What We All Lack (Ce qui manque à nous tous)
United States, 1890–1976
What We All Lack (Ce que manque à nous tous)
Blown glass, clay, and wood
Gift of the Lannan Foundation in Honor of the Pelham Family, 1997/1.129
Man Ray, born Emmanuel Radnitzky, was an American artist who made Paris his home. Best known for his avant-garde photography, Man Ray also produced major works in a variety of media and considered himself a painter first and foremost. He first conceived this piece in 1927 in the spirit of the Surrealist sculpture, in which objects were freed of their names and elevated from their status as mere cultural artifacts to that of art. Its title is derived from a quote by Friedrich Engels, one of the founding philosophers of communism, that was reproduced in capital letters on the cover of the December 1926 volume of the Surrealist group’s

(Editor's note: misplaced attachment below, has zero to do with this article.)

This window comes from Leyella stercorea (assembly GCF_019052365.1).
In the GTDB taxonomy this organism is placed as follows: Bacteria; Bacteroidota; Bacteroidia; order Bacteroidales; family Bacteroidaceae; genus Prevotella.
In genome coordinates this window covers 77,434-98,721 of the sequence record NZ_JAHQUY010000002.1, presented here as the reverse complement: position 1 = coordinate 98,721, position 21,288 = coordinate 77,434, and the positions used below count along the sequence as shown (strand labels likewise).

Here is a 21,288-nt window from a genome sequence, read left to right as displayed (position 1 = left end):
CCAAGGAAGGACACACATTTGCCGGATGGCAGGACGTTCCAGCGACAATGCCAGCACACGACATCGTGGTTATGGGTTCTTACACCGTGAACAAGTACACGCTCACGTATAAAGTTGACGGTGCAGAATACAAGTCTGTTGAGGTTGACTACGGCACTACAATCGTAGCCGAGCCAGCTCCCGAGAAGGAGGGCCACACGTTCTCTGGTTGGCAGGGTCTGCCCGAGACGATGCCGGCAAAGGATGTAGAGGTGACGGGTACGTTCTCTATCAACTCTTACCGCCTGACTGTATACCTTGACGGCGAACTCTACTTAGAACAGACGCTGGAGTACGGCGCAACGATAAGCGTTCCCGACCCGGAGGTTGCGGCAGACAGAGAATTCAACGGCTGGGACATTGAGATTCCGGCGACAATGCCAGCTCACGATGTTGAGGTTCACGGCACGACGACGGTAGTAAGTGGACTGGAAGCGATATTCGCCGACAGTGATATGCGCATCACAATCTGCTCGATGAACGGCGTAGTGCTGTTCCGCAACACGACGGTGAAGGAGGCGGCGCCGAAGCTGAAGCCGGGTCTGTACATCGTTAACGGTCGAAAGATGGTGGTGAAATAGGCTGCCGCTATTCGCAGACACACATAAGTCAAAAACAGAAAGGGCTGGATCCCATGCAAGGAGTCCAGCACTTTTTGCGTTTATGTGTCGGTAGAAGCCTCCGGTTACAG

magazine, La Révolution surréaliste. Engels said, “What these gentlemen lack is dialectic”; Man Ray clarified, “what we all lack is imagination.”
Man Ray did not explore the psychoanalytic roots of personal obsessions and fantasies like his contemporaries, who were profoundly affected by the ideas of Freud. His objects were not “objects of desire,” but rather, in his words, “objects of affection.” The lightheartedness of the artist’s message is conveyed both by the delicate, ephemeral bubble, and the whimsical act of blowing bubbles.
Playing with the meaning attached to the pipe, a staple of Dadaist and Surrealist conceptual art, Man Ray invites us to make a story that connects the objects, the pipe and the bubble, and the title, "What We All Lack."
A clear glass bubble rests on the bowl of a plain white clay pipe. Along the stem of the pipe are the words, "Ce que [sic] manque à nous tous."
If you are interested in using an image for a publication, please visit https://umma.umich.edu/request-image/ for more information and to fill out the online Image Rights and Reproductions Request Form.